Friday, 28 November 2014
Last updated 42 min ago
Jun 15 2009 | 10:54am ET
President Barack Obama will on Wednesday unveil his plan to restructure the U.S. financial regulatory system, with both direct and indirect effect on the hedge fund industry.
As expected, hedge funds would be forced to register under the president’s plan, The Wall Street Journal reports. Legislation to that effect is already making its way through both houses of Congress. But Obama’s proposal would give the Federal Reserve greater oversight powers, and give the government the power to unwind systematically-important financial institutions—including, potentially, hedge funds.
“Considerations of stability, safety and systemic risk have to loom larger in the planning, thinking and strategizing of every financial institution going forward than they have in the past,” Lawrence Summers, the White House National Economic Council director, said on Friday.
The plan is somewhat less sweeping that some expected: It does not replace the U.S.’s patchwork of regulatory agencies with a single, overarching regulator. The Securities and Exchange Commission and Commodity Futures Trading Commission would not be merged, as some have called for. Indeed, Obama’s proposal would eliminate just one regulator, the Office of Thrift Supervision, but would add one, as well, overseeing consumer-oriented financial products, the Journal reports. It would also create a council of regulators that would monitor systemic risk.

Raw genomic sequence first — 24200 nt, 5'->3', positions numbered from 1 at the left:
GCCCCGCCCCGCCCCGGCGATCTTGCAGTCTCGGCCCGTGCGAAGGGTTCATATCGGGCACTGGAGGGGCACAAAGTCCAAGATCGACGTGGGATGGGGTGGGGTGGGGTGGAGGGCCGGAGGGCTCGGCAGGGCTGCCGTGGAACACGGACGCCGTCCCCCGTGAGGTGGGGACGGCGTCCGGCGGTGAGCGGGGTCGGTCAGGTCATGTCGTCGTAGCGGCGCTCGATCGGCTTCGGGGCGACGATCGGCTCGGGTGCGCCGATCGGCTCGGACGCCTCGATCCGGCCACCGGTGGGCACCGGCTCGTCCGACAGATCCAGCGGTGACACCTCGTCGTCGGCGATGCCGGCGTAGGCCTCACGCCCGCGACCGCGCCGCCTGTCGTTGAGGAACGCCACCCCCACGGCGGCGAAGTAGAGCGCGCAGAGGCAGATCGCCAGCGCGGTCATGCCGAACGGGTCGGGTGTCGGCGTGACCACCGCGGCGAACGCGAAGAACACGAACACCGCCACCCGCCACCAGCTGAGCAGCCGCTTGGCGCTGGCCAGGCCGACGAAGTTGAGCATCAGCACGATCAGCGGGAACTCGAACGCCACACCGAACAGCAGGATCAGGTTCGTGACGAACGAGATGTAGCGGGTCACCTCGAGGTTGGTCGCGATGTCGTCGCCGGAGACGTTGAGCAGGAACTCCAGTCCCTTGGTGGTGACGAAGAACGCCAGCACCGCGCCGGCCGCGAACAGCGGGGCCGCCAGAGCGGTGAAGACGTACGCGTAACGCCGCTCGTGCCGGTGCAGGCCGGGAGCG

Stronger and more wide-reaching powers for the Fed are the centerpiece of the plan. The central bank would be able to set capital and liquidity requirements for the largest financial firms, including hedge funds, as well as force such firms to open up their books.
The proposals won’t just hit hedge funds directly. They also could revolutionize the world in which hedge funds operate. Leverage limits could affect large bank’s prime brokerage business and their willingness to offer leverage to hedge funds. It will seek to remake how mortgages are underwritten, as well as requiring greater transparency for the derivatives traded by many hedge funds.
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